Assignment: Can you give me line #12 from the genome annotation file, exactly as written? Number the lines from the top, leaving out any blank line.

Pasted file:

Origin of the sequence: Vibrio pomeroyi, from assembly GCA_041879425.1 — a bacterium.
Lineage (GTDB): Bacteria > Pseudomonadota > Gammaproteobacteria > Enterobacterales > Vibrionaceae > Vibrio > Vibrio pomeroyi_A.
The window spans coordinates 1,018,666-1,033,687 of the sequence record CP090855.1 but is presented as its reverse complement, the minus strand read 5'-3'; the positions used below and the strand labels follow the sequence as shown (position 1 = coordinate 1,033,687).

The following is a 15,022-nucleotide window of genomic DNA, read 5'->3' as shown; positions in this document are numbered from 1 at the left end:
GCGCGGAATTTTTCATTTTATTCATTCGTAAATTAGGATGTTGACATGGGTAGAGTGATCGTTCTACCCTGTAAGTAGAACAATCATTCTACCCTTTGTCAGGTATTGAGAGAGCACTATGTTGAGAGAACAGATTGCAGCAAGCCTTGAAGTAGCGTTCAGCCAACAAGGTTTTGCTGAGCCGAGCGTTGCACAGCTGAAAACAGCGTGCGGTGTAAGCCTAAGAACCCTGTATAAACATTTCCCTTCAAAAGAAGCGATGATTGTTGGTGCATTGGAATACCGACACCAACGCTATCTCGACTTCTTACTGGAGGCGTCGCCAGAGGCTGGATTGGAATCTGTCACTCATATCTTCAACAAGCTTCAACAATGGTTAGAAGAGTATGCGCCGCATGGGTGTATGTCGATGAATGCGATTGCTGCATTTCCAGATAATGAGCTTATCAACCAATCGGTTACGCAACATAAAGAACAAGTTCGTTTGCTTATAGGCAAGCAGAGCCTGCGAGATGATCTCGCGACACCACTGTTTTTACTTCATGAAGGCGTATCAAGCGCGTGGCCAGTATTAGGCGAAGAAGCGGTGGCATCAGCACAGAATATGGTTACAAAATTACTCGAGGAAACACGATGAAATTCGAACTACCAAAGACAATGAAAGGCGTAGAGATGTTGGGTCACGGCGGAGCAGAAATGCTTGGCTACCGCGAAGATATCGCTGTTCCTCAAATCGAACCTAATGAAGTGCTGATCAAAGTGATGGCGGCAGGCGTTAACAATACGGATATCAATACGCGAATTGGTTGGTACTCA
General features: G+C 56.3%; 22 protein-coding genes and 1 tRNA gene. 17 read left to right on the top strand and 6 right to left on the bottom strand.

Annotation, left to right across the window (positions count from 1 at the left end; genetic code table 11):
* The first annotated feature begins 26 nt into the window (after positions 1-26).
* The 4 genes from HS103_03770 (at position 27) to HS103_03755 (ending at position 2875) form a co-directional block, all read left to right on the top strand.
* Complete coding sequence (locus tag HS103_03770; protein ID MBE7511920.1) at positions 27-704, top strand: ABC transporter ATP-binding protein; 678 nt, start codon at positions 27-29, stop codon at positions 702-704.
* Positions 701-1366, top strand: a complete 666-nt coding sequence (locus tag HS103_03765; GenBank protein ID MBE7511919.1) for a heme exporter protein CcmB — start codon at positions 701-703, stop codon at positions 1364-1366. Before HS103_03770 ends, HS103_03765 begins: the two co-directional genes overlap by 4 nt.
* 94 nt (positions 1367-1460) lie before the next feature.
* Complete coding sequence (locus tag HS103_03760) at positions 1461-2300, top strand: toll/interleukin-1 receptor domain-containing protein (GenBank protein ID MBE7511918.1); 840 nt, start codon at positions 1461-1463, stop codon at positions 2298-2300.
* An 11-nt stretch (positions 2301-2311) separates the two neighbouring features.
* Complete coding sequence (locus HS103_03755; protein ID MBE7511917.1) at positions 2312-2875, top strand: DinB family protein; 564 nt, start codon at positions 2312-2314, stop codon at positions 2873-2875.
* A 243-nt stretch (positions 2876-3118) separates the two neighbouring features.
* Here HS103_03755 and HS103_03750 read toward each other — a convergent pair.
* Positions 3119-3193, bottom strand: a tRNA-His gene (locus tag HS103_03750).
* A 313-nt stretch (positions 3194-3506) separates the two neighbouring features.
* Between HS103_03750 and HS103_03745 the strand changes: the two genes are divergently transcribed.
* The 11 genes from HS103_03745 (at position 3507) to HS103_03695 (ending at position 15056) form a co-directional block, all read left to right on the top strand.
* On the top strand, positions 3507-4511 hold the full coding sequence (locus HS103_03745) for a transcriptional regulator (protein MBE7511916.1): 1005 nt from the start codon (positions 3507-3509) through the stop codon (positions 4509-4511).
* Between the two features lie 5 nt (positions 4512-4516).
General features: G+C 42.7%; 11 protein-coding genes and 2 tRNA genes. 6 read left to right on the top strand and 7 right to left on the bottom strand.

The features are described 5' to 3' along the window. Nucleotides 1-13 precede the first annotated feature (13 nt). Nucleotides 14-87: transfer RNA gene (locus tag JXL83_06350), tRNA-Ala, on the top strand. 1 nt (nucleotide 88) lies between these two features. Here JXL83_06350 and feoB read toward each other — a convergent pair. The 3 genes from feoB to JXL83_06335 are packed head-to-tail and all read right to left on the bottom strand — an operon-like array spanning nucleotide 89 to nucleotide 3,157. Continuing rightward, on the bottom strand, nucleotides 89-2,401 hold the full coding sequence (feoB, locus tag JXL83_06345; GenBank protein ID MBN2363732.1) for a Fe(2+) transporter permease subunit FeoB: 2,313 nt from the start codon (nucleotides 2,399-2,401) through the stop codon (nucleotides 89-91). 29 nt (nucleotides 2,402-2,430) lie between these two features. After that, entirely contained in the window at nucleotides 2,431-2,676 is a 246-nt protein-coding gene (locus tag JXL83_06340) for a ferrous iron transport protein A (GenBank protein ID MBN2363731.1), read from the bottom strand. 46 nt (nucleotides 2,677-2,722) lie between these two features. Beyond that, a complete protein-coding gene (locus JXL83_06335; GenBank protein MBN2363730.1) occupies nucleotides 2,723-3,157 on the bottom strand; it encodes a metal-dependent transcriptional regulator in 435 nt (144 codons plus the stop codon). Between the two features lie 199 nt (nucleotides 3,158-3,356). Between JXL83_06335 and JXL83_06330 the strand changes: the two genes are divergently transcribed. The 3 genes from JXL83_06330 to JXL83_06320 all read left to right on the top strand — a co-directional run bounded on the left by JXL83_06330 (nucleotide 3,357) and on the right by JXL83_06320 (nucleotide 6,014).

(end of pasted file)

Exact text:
* 94 nt (positions 1367-1460) lie before the next feature.